Small improvements in the cargo control and monitoring process can help tanker operators lower fuel consumption and reduce emissions
Traditionally, the cargo control and monitoring systems used on crude oil and product tankers involve a collection of components from different manufacturers. Until quite recently, it was not usual for a newbuilding to be specified with a particular tank radar because the same system was used on previous vessels and the company’s engineers were familiar with it.
But the pursuit of fuel savings and emissions reductions has shown that this approach rarely achieves the best results. As such, major manufacturers in the sector have moved towards integrated solutions, although their approaches still differ.
One such solution is an all-in-one monitoring system offered by Scanjet, which covers the cargo and provides data on the system. Scanjet’s ITAMA system applies the latest intelligent technology to address the complexity of equipment requirements, simplifying the cargo handling process and reducing costs.
Scanjet managing director Niklas Falkmer says: “ITAMA is a comprehensive monitoring solution that covers all aspects of cargo tank management. It was developed to provide reliable operation in harsh marine environments and the system’s modular design is driven by the industry’s need for flexibility, bringing together embedded proprietary software, operating system and hardware to create a fully integrated solution.”
Mr Falkmer says that these systems reduce the pressures on crew time and increase visibility and control: “Further savings are achieved by discrete elements within the ITAMA system. P/V valves minimise the loss of inert gas, reducing overall usage, as well stabilising pressures in cargo tanks, while VOC emissions control helps meet environmental obligations. Scanjet’s tank cleaning machines enable a faster turn-round between cargoes, with minimal cleaning times and maximum coverage.”
Mr Falkmer says that integrated cargo control and monitoring systems on a newbuilding reduce the possibility of obsolescence and compatibility problems from the outset, while offering the added benefit of automation and seamless integration. The same could be said of retrofitting a fully integrated cargo control and monitoring system.
Integration has also been shown to minimise lifetime maintenance costs, with single source supply providing a faster response for spares and evidence of compliance with all recognised class requirements.
“The future of digitalisation, however, lies in continual progression,” says Mr Falkmer. To this end, Scanjet has recently updated its radar-level transmitter for tank gauging. Purpose-designed for marine applications, the SC8R radar-level transmitter operates at a frequency of 80 GHz, enabling focused measurement at narrow angles, useful for narrow slop tanks, with no deflection plates or still pipes required. “It incorporates the latest technology and the new radar measurement system has been well received by the market, with several orders secured on tankers and offshore installations,” says Mr Falkmer.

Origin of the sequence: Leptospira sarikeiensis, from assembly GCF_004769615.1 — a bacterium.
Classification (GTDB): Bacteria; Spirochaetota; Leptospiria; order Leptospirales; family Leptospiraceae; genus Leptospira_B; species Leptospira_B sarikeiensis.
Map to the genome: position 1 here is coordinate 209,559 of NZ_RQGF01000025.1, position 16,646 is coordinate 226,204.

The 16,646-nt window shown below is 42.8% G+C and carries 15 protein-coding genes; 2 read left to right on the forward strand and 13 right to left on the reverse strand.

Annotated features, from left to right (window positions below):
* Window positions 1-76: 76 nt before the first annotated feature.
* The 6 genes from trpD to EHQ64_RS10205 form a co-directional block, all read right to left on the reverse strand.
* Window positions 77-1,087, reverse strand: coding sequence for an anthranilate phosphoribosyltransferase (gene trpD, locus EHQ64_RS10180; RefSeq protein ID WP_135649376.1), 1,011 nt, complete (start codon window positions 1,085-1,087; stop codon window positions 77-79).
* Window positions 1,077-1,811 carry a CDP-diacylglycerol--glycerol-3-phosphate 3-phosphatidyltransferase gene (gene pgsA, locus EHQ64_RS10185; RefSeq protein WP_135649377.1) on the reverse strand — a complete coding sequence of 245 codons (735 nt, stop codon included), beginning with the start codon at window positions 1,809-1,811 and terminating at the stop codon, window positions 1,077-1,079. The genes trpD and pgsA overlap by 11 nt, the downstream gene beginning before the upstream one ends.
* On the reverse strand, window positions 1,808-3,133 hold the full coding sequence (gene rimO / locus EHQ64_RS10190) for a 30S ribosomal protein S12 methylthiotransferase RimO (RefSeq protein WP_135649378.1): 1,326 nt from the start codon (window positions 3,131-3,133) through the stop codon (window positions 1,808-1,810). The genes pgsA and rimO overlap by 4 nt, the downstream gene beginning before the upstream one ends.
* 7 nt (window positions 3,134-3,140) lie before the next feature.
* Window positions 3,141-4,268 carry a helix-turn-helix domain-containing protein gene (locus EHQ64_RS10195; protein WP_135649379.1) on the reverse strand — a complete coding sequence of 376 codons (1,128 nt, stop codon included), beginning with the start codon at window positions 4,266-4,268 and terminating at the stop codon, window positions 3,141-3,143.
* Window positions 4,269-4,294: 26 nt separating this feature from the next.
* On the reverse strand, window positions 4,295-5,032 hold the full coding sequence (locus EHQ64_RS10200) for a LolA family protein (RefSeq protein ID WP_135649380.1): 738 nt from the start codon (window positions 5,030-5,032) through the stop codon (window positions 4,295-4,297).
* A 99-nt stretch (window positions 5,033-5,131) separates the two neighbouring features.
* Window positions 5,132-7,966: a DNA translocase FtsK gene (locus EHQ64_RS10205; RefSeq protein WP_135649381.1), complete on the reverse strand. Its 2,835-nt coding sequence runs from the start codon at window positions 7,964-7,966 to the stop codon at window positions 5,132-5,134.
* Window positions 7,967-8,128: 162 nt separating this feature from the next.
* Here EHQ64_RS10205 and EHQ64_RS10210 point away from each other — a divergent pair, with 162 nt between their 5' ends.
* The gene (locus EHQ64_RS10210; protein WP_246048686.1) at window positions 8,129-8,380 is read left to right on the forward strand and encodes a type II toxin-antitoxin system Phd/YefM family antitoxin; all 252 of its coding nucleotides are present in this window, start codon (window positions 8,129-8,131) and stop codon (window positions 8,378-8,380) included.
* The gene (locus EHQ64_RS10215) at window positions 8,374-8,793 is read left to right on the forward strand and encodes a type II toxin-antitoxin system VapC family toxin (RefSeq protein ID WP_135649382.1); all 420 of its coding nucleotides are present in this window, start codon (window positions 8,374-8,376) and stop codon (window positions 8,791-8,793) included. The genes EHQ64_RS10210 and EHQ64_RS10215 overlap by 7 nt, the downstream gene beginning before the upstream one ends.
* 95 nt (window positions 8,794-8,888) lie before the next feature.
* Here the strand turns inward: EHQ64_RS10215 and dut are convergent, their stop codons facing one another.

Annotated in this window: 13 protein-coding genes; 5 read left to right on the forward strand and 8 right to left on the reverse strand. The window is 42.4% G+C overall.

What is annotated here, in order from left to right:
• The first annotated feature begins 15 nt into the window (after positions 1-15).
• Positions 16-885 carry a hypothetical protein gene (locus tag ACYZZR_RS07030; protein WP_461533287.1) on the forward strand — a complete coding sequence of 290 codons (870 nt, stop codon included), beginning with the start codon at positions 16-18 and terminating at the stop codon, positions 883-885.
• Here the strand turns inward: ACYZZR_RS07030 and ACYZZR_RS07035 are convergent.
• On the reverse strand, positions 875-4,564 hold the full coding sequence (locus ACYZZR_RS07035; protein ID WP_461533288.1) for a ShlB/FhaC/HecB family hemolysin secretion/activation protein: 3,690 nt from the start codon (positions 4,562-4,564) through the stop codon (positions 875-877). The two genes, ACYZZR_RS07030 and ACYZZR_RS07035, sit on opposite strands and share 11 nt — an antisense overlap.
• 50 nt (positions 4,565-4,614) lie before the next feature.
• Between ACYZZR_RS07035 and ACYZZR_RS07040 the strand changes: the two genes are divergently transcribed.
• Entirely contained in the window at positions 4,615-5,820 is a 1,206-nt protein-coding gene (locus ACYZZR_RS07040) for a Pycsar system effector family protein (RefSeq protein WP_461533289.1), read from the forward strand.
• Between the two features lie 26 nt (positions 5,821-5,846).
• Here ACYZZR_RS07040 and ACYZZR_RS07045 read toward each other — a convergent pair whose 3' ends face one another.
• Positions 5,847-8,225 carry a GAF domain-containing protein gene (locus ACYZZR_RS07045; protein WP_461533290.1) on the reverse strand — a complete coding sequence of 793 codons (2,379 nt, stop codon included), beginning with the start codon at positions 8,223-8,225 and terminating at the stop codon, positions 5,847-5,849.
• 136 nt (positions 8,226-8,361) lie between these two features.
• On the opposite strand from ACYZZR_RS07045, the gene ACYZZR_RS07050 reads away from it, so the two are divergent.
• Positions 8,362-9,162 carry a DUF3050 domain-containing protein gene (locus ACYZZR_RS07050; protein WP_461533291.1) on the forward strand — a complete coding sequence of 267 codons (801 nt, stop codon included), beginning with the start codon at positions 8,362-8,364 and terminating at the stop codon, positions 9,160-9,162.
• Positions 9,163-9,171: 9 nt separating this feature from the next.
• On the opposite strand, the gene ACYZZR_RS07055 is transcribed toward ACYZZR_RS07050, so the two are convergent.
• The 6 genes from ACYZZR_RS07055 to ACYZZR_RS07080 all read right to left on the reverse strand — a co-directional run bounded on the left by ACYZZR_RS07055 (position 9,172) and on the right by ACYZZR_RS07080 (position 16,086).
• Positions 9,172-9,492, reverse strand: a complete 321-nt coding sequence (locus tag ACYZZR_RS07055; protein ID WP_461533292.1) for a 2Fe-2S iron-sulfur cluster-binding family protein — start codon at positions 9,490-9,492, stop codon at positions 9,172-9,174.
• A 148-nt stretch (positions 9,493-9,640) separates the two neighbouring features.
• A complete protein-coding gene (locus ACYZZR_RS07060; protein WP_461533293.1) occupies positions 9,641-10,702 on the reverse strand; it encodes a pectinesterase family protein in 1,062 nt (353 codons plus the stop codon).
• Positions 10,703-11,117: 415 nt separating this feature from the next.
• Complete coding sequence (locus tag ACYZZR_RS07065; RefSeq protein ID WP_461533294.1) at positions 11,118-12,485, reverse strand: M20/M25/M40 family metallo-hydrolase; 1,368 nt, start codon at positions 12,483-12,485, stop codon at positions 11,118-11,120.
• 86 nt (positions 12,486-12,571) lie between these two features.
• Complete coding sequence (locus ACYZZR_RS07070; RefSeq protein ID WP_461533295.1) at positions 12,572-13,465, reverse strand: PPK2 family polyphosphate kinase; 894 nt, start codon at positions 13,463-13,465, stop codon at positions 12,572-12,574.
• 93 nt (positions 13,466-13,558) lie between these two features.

Elsewhere, Kongsberg Maritime’s aim is to promote a holistic view of cargo control and monitoring across the tanker industry. It has developed systems that interconnect the machinery, propulsion plant, power plant and cargo plant into one integrated automation system called K-Chief.
“From Kongsberg Maritime’s perspective, the cargo control and monitoring system is the ‘brain’ of any vessel,” says the company’s tank monitoring sensing solutions, sensors & robotics product manager Marta Gjestvang. “For a tanker, the cargo control and monitoring system is a big part of the vessel’s operational purpose and should be favoured with the intelligence it deserves,” she adds.
Ms Gjestvang is concerned that the process plant running the operation consists of numerous stand-alone sub-systems, resulting in it living a “sub-optimal life”. She says: “Our perception is that the bigger the brain, the smarter the vessel operation. In an environmental context, taking a holistic approach to the vessel’s processes can reveal a better insight and understanding of the total plant performance.”
The company has a series of sensors and data points available for integration and says the Kongsberg K-Gauge tank monitoring system offers purpose-built maritime sensors and transmitters, together with dedicated and certified monitoring applications for cargo operation. Integrated with Kongsberg K-Load loading computer, the system can track all tank contents and inventory at any time. Ms Gjestvang says: “We are focusing on applications that increase the efficiency onboard, indirectly meaning the overall vessel can be operated more optimally.”
She lists the various stages of the initiative as:
Ms Gjestvang continues: “Synergies only become available by investing in smart systems and reliable sensors onboard the vessels, integrated with the knowledge and advisory services provided by a long-time maritime partner. The trend where vessels become connected and online connection is a commodity, where sensor and cargo data is available in the cloud for further analysis, will open many doors.”